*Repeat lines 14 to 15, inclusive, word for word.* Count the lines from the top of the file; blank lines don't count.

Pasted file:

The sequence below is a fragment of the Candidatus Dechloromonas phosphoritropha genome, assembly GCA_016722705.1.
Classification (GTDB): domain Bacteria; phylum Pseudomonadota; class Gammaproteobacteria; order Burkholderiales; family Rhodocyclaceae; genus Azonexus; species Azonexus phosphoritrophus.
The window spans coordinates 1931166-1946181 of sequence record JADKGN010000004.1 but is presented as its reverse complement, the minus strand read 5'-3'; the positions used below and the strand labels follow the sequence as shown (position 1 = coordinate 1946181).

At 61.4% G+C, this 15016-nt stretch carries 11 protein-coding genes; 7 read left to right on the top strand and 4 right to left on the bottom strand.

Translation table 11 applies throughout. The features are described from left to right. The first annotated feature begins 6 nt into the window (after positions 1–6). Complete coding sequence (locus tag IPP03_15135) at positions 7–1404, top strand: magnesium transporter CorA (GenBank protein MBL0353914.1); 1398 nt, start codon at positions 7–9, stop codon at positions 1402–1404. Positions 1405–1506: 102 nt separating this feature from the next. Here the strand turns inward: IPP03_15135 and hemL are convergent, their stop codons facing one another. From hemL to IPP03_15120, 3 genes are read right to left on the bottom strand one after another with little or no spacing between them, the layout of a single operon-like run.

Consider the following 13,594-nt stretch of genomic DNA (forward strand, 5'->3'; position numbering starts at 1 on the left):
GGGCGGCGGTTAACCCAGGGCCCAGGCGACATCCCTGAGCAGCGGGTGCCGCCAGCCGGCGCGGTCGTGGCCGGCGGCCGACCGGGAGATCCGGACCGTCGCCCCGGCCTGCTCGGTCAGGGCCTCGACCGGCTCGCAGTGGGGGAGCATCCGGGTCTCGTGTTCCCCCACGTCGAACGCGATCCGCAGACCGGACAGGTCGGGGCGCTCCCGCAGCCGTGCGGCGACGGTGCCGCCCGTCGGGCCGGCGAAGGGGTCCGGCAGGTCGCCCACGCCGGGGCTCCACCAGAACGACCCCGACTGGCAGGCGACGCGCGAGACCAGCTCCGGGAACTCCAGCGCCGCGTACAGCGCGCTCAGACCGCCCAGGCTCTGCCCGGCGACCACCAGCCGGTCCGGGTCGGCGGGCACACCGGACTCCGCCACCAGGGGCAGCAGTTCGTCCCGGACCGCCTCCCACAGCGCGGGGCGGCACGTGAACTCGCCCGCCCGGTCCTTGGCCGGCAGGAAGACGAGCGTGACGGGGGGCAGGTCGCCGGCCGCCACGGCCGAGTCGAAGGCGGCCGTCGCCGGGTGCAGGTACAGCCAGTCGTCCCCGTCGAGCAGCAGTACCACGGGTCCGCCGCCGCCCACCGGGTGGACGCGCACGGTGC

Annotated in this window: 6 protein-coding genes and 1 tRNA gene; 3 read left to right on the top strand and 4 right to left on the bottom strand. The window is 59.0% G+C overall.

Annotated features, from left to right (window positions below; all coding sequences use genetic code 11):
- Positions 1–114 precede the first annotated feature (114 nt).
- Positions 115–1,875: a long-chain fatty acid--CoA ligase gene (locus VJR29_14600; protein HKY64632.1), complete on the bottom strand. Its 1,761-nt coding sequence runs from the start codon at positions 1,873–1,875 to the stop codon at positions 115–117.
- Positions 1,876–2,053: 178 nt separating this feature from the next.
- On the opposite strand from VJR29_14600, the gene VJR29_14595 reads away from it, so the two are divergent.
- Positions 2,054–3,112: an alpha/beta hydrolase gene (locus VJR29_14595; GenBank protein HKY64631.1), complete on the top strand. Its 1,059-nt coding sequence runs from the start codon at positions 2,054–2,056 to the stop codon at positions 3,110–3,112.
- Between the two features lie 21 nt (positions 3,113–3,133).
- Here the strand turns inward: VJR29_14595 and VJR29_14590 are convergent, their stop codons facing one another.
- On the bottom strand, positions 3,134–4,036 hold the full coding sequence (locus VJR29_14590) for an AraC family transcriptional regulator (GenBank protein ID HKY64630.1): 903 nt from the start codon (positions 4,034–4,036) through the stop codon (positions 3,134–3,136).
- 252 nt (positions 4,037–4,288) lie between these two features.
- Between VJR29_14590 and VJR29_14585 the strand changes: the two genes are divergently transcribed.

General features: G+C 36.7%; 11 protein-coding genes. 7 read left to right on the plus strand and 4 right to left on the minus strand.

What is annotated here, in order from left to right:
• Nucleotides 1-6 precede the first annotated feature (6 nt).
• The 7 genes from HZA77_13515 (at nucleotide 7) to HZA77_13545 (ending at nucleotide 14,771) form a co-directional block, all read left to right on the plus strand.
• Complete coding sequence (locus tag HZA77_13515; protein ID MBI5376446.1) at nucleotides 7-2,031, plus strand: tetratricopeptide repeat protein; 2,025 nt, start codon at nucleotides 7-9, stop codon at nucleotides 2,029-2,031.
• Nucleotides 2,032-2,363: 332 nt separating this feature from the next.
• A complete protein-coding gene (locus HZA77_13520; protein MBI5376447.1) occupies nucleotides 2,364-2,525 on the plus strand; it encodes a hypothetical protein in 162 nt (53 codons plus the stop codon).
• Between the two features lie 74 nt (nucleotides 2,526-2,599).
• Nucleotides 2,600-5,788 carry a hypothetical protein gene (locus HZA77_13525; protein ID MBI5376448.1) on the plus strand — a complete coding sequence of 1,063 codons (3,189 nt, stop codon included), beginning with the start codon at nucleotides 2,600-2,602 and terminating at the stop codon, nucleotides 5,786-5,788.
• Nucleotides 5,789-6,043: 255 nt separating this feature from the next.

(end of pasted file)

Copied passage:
- Positions 2,054–3,112: an alpha/beta hydrolase gene (locus VJR29_14595; GenBank protein HKY64631.1), complete on the top strand. Its 1,059-nt coding sequence runs from the start codon at positions 2,054–2,056 to the stop codon at positions 3,110–3,112.
- Between the two features lie 21 nt (positions 3,113–3,133).